Witness to Revolution: Istanbul with Susy Cantwell

April 19, 2016

Turkish coffee

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— Susy Cantwell*

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For two centuries my homeland, Hungary, was a province within the sprawling Ottoman Empire.  As a child, I thrilled to tales of skirmishes between heroic Hungarian patriots and villainous Turks.

Time has a way of healing old wounds. Hungarian bitterness toward Turks would eventually be displaced by hostility toward more recent invaders.  Hence, when the opportunity arose to spend several days in Istanbul, I seized it.

Paul and I took a direct flight to Istanbul from NYC, arriving in the late afternoon — fifteen years ago.  We had reserved a room at the luxurious Intercontinental Hotel, featuring a spectacular dining room (serving traditional Turkish cuisine) on the top floor with live music and breathtaking panorama of the city.

The restaurant was indeed superb, the food excellent and music delightful.  But this is not what won my heart.  We were stirring our evening’s last cup of delicious Turkish coffee when the musicians left for a break and another trio took the stage.   Picking up their instruments, my heart stopped as the plaintive strains of a Hungarian gypsy violin filled the room.
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So began my love affair with Istanbul.

It’s one of the oldest cities in the western world.  The city’s strategic position, overlooking the Bosphorous, straddling Europe and Asia, combined with an extraordinary mix of cultures going back three thousand years, ensures its geographic significance.

Istanbul is huge, overcrowded, and noisy.  Buildings reflecting centuries of conquerors line the narrow streets, thronged by people speaking many languages and selling all manner of goods. Strange and unfamiliar smells fill the air.

We would revisit the city several years later.  Things were different this time.  There was a palpable tension in the air.  Street life was less freewheeling.  People were subdued and many of the women wore the Moslem headscarf.  Religious fundamentalism was on the rise.
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We booked into a tiny hotel close to the historic Old Town and were received  by the concierge with the warmest of welcomes.  This was a good start.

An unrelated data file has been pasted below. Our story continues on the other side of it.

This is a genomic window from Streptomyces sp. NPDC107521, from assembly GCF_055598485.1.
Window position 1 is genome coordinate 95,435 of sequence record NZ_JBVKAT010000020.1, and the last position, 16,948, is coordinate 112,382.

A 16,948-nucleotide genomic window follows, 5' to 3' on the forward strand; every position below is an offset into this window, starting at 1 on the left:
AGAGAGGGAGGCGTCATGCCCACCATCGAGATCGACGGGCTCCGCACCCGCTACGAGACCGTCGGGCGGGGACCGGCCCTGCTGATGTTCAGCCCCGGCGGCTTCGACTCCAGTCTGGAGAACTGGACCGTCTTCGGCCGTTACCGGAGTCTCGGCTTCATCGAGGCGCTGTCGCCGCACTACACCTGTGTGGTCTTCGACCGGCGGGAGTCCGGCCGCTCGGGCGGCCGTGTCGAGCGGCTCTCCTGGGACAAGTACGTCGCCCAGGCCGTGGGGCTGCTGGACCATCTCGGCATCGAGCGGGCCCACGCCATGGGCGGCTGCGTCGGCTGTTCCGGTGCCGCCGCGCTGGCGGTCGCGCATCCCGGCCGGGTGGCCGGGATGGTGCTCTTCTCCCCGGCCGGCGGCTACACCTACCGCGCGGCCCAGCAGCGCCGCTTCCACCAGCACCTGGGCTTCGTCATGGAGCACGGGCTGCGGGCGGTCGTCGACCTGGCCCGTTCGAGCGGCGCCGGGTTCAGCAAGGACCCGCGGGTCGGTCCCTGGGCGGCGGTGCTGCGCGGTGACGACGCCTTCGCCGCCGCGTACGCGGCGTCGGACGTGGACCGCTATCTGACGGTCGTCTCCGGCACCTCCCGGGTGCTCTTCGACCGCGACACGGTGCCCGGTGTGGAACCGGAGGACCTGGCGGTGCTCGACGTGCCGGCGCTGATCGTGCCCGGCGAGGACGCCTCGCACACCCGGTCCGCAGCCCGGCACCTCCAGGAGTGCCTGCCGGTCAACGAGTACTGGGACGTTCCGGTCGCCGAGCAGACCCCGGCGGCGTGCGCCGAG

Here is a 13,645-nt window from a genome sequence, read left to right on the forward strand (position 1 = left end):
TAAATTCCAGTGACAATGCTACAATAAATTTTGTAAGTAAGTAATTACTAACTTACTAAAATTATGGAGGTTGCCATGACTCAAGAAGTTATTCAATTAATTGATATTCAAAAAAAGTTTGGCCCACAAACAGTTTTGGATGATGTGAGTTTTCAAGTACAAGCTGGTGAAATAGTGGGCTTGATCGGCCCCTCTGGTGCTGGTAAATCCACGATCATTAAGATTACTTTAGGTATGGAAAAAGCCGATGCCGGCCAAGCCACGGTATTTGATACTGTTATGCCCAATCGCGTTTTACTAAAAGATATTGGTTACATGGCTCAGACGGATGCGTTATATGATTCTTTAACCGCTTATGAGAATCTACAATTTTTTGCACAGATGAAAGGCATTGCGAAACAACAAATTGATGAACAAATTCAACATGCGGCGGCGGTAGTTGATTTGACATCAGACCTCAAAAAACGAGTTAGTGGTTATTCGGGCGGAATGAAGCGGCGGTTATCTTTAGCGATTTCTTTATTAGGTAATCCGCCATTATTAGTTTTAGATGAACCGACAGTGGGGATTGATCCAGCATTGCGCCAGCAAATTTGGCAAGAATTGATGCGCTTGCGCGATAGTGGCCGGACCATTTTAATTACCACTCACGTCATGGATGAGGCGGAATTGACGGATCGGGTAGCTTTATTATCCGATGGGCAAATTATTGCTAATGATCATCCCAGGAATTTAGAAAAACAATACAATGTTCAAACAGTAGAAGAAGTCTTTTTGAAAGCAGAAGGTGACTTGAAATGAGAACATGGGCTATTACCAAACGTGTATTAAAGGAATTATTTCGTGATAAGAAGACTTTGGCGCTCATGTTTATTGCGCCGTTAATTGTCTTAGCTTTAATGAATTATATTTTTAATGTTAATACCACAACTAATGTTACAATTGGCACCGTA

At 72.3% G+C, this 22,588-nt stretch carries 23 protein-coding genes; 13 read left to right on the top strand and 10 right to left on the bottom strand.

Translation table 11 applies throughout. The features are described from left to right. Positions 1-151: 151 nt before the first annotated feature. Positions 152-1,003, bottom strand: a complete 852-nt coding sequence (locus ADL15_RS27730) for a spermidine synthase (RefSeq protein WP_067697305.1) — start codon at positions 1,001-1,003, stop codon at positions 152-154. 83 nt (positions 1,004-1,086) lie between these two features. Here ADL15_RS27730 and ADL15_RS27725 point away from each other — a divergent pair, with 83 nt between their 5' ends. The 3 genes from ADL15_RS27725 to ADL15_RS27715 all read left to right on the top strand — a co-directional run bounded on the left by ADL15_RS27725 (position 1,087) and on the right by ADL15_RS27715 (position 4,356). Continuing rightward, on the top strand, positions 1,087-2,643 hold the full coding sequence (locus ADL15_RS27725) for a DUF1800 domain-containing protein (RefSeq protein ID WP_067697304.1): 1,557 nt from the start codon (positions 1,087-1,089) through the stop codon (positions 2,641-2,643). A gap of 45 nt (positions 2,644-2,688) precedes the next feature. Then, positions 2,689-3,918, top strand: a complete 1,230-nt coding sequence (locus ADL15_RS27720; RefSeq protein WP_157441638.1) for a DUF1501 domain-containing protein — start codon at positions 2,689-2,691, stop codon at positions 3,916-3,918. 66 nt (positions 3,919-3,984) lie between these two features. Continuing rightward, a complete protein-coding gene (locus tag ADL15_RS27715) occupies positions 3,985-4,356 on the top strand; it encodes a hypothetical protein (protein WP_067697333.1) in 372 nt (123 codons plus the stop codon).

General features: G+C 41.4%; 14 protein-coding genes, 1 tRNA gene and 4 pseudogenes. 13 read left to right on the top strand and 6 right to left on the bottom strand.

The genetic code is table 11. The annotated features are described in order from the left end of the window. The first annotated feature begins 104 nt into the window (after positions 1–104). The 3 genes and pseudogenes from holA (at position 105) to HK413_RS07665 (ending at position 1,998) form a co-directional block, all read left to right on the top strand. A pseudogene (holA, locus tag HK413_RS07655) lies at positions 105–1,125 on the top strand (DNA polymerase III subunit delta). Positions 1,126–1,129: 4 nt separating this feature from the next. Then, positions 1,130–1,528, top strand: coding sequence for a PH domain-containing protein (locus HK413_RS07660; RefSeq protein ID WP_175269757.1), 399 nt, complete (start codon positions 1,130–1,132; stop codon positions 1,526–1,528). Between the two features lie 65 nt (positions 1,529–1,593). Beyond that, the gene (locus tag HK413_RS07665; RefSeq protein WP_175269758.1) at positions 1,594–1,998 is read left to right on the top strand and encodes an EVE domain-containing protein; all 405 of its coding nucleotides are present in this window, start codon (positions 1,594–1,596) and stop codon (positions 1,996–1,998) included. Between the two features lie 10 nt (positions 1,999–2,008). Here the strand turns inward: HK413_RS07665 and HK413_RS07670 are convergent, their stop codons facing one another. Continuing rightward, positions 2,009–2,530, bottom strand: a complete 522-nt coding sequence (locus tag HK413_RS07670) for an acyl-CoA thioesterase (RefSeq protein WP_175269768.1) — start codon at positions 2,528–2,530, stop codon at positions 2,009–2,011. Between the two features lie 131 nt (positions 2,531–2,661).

Since we had missed visiting the cisterns on our previous visit, they were the first stop on our agenda.

Istanbul began as a fortress — a fortress with a water problem. Nothing could be built at the highest point, since it’s solid rock, allowing no access to water.  This changed with the arrival of Roman engineers, famous for their aqueducts.  They did the same thing, here, collecting precious water in immense underground cisterns.  Problem solved.
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I was especially eager to see the famous Cistern of a Thousand-and-One Columns.  To build it, Roman engineers re-purposed gigantic stone columns plundered from ancient temples.

As you gaze down the row of columns, you notice that the two at the far end were installed upside down — obvious from the carved faces and inscription.  (Maybe there wasn’t enough light during the installation?)   A 2000-year-old blunder?  Or deliberate?

Istanbul is full of unanswered questions.

Around the corner from the grand bazaar near the hotel, I was delighted to find a small shop selling painted china.  (I’m partial to china.)  Paul gamely agreed  that I could pick out any dish I wanted.  “But, please, no endless haggling, okay?” I reluctantly agreed.   Bargaining, for me, is sport.  A back-and-forth repartee with mutually understood, binding rules. Much like a game of tennis.
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I enjoy it. Paul, alas, doesn’t.

I made my selection, paid for it, and was heading for the door when I spotted another piece that had caught my eye when we walked in. The owner noticed.  He walked over, picked up the plate, and handed it to me with a graceful bow. “Please, madam, accept this little gift from me!”  Such charm! He smiled broadly while wrapping it up with the other plate.  (I was amused to note that the price tag was approximately what I would have saved had we haggled.)
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That night, we switched hotels, to be closer to the airport.  The drive to the hotel seemed to take forever.  Clearly the cabbie was taking a long roundabout route.   When we remarked on it to him, he gave no response.  He seemed to know something we didn’t know.

Settling into our room, suddenly we heard loud shouting and a series of “bangs” from the street below.  From the balcony we saw a huge crowd of demonstrators confronted by police officers — the latter with guns drawn.  Scores of police cars surrounded the square.

As it turned out, we had a front-row seat to the start of a revolution. (The thoughtful cab driver had spared us intimate involvement.)

Istanbul is no stranger to revolution. Much of its history is written in blood. Even so, the city is amazing.  A sprawling multi-ethnic metropolis of gracious and warm people.

A city that plays the music of my childhood, my homeland.

A city I fell in love with.
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* Click here to read about Susy Cantwell.
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